defined.  In this International Standard, the examples, the notes, the
  footnotes, and the non-normative annexes are not part of the normative
  Standard.  Each example is introduced by "[Example:" and terminated by
  "]".  Each note is introduced by "[Note:" and terminated by "]".

7 A  conforming implementation may have extensions (including additional
  library functions), provided they do not alter  the  behavior  of  any
  well-formed  program.   One  example  of such an extension is allowing
  identifiers to contain characters outside the basic  source  character
  set.   Implementations are required to diagnose programs that use such
  extensions that are ill-formed according  to  this  Standard.   Having
  done so, however, they can compile and execute such programs.

  1.4  Definitions                                          [intro.defs]

1 For the purposes of this International Standard, the definitions given
  in ISO/IEC 2382 and the following definitions apply.

  --argument: An expression in the comma-separated list bounded  by  the
    parentheses in a function call expression, a sequence of preprocess­
    ing tokens in the comma-separated list bounded by the parentheses in
    a  function-like  macro  invocation,  the  operand  of  throw, or an
    expression in the comma-separated list bounded by the angle brackets
    in  a template instantiation.  Also known as an "actual argument" or
    "actual parameter."

  --diagnostic message: A message belonging to an implementation-defined
    subset of the implementation's output messages.

  --dynamic  type:  The dynamic type of an lvalue expression is the type
    of the most derived object  (_intro.object_)  to  which  the  lvalue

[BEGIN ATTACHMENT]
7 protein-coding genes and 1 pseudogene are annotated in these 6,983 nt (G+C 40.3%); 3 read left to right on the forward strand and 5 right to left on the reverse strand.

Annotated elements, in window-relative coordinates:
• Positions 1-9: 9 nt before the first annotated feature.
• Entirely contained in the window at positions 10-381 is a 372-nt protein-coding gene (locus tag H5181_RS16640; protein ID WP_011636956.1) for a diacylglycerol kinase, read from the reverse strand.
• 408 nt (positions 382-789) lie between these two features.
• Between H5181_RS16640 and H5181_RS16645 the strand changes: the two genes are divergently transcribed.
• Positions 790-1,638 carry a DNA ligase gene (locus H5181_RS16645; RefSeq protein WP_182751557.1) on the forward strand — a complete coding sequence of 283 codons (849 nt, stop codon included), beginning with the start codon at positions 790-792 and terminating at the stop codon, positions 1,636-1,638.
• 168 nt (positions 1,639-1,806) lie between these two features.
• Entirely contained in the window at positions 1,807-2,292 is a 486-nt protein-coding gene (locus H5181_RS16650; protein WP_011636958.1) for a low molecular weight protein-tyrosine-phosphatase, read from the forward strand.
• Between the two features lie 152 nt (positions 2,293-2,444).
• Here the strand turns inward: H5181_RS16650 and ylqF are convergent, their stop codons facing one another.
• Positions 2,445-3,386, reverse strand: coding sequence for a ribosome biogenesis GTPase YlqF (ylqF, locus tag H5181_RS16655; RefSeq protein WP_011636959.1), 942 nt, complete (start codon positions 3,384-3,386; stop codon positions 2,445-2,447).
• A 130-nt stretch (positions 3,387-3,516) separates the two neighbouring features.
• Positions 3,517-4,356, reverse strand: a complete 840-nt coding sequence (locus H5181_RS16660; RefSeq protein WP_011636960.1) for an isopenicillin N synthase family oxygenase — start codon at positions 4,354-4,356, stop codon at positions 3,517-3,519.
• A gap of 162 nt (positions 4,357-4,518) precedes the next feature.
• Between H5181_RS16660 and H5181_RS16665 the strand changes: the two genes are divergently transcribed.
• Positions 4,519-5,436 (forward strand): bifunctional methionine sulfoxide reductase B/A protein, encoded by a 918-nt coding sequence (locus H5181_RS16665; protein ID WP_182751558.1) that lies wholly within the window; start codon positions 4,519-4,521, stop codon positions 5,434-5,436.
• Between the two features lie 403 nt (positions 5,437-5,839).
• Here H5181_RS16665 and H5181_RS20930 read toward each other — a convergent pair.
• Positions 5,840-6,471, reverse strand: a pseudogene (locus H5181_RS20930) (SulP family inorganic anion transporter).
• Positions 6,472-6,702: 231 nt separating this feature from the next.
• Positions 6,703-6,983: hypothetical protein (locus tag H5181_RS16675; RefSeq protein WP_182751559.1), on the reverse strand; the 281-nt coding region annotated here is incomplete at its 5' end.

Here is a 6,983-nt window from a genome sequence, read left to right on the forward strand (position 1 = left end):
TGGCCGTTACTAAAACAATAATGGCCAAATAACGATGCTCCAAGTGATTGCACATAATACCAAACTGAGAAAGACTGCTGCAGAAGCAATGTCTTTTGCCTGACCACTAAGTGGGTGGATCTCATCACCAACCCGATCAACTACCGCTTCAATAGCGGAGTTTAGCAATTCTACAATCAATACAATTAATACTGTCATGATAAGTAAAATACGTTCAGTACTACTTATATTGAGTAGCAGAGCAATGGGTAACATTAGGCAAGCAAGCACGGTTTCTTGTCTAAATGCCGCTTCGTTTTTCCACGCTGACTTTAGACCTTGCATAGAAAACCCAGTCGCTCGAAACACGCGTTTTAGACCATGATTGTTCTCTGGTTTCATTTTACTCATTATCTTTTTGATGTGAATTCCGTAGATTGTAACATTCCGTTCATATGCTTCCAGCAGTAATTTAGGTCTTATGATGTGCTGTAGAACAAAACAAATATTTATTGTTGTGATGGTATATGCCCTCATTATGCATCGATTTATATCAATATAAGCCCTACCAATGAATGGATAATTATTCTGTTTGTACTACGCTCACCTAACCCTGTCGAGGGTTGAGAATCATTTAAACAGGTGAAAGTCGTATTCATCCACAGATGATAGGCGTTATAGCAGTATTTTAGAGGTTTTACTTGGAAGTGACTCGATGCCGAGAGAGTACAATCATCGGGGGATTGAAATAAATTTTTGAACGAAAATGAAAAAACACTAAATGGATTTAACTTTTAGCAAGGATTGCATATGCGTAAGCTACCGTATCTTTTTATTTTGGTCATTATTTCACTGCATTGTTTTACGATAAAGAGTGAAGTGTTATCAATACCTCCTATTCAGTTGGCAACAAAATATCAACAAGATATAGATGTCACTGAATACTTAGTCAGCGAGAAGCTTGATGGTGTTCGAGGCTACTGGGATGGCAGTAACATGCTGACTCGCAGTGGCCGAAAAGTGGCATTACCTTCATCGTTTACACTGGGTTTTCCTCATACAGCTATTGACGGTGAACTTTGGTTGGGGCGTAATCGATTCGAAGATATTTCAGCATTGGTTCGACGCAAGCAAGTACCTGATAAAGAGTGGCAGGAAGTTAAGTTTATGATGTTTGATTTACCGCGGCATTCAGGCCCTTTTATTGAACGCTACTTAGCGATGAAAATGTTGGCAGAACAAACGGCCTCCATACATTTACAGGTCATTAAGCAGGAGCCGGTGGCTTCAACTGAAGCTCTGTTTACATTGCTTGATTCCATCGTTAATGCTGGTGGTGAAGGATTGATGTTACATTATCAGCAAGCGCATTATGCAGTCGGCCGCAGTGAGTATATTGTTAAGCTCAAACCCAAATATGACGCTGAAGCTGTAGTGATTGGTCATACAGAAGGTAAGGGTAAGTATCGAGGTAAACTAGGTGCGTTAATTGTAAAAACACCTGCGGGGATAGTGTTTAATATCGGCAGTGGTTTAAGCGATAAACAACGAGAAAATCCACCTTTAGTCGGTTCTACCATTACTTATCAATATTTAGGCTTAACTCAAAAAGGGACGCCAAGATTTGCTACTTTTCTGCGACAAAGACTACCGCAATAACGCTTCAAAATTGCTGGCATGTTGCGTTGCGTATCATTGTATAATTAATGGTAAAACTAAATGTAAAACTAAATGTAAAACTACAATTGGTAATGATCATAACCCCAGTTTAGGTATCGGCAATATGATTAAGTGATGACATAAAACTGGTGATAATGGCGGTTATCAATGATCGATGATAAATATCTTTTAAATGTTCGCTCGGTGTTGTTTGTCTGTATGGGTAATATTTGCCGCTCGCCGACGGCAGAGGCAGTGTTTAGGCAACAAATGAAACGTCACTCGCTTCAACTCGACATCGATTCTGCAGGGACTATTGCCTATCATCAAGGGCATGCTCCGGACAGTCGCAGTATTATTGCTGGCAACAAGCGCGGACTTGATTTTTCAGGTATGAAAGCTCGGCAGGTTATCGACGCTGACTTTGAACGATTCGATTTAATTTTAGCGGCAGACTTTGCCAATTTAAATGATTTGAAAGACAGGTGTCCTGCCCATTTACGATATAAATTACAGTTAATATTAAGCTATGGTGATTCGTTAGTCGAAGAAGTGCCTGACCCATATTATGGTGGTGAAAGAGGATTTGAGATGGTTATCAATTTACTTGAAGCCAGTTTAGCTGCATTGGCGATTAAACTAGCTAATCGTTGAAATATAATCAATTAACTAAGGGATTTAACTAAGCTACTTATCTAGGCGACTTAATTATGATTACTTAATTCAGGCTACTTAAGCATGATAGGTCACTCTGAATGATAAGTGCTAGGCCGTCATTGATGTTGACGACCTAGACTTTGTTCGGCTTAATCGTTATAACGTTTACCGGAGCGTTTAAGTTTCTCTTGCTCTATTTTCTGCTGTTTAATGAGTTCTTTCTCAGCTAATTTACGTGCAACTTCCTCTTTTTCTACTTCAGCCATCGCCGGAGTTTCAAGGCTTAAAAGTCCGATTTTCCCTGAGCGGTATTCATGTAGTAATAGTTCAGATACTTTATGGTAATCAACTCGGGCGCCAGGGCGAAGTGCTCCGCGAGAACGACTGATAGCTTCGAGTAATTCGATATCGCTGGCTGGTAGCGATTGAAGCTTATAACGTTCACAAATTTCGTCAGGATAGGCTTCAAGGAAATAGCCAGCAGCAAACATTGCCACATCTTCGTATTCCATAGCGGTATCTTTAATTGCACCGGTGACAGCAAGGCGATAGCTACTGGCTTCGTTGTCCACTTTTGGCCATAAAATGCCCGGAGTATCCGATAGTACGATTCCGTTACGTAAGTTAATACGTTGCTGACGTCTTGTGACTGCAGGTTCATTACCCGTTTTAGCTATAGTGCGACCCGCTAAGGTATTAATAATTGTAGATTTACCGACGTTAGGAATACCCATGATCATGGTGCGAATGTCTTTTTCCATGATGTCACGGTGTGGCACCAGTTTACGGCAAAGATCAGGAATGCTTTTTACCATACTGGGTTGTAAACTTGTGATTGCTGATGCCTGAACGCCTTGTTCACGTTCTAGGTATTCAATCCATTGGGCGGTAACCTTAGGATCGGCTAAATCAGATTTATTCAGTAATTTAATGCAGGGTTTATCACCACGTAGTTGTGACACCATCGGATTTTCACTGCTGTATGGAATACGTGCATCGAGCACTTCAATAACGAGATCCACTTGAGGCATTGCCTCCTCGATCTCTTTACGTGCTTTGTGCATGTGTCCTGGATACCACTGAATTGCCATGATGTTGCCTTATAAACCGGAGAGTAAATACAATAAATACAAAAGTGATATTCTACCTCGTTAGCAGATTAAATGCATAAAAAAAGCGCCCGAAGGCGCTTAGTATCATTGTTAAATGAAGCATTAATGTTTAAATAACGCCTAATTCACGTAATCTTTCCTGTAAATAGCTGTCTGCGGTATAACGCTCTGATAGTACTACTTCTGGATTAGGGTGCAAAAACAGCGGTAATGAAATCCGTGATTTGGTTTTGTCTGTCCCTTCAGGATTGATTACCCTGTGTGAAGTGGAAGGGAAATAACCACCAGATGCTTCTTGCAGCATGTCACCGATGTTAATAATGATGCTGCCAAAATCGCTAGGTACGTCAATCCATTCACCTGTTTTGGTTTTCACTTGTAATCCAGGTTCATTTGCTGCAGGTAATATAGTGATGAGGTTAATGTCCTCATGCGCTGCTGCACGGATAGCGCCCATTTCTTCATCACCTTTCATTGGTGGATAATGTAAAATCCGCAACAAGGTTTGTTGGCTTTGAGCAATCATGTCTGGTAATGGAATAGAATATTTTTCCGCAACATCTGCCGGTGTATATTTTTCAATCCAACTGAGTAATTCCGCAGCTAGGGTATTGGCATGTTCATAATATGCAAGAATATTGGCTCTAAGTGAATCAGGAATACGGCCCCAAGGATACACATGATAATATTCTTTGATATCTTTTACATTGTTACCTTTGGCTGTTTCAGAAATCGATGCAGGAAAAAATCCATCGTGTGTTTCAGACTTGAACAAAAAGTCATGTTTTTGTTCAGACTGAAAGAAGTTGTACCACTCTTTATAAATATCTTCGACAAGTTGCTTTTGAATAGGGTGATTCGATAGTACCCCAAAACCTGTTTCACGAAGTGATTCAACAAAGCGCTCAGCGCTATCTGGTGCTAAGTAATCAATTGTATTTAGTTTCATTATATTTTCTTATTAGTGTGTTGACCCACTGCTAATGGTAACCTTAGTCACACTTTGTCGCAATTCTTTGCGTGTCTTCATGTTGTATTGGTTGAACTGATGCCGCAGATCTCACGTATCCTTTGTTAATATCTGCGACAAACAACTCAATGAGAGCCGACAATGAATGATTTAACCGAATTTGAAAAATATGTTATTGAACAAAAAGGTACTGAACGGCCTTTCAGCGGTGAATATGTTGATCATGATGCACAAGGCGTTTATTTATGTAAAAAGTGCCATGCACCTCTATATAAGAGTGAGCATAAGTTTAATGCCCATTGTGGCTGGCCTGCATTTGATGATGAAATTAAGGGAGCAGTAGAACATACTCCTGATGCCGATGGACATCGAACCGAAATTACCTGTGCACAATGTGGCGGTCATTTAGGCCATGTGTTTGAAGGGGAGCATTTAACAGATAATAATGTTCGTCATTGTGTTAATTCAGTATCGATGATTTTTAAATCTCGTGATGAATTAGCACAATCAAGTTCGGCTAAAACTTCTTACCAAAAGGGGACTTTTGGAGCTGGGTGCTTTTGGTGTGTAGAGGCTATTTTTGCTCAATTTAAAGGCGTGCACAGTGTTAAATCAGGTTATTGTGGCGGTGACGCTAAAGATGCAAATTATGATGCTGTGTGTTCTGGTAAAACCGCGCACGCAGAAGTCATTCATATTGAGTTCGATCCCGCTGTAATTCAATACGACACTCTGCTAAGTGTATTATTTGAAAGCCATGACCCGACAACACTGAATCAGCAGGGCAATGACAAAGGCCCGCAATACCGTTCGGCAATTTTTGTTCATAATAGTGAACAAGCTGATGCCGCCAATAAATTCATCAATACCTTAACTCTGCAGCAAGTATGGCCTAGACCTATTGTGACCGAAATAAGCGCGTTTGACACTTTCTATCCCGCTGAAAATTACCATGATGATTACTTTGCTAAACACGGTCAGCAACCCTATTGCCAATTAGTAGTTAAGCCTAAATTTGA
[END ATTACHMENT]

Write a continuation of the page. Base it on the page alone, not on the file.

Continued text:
refers.   [Example:  if a pointer (_dcl.ptr_) p whose static type is
    "pointer to class B" is pointing to an object of  class  D,  derived
    from  B  (_class.derived_), the dynamic type of the expression *p is
    "pointer to D."  References (_dcl.ref_) are  treated  similarly.   ]
    The dynamic type of an rvalue expression is its static type.

  --ill-formed  program:  input  to  a  C++ implementation that is not a
    well-formed program (q. v.).

  --implementation-defined behavior: Behavior, for a well-formed program
    construct  and  correct data, that depends on the implementation and
    that each implementation shall document.

  --implementation limits: Restrictions imposed  upon  programs  by  the

  --locale-specific behavior: Behavior that depends on local conventions
    of nationality, culture, and language that each implementation shall

  --multibyte  character: A sequence of one or more bytes representing a
    member of the extended character set of either  the  source  or  the
    execution  environment.  The extended character set is a superset of
    the basic character set.

  --parameter: an object or reference declared as  part  of  a  function
    declaration  or  definition,  or in the catch clause of an exception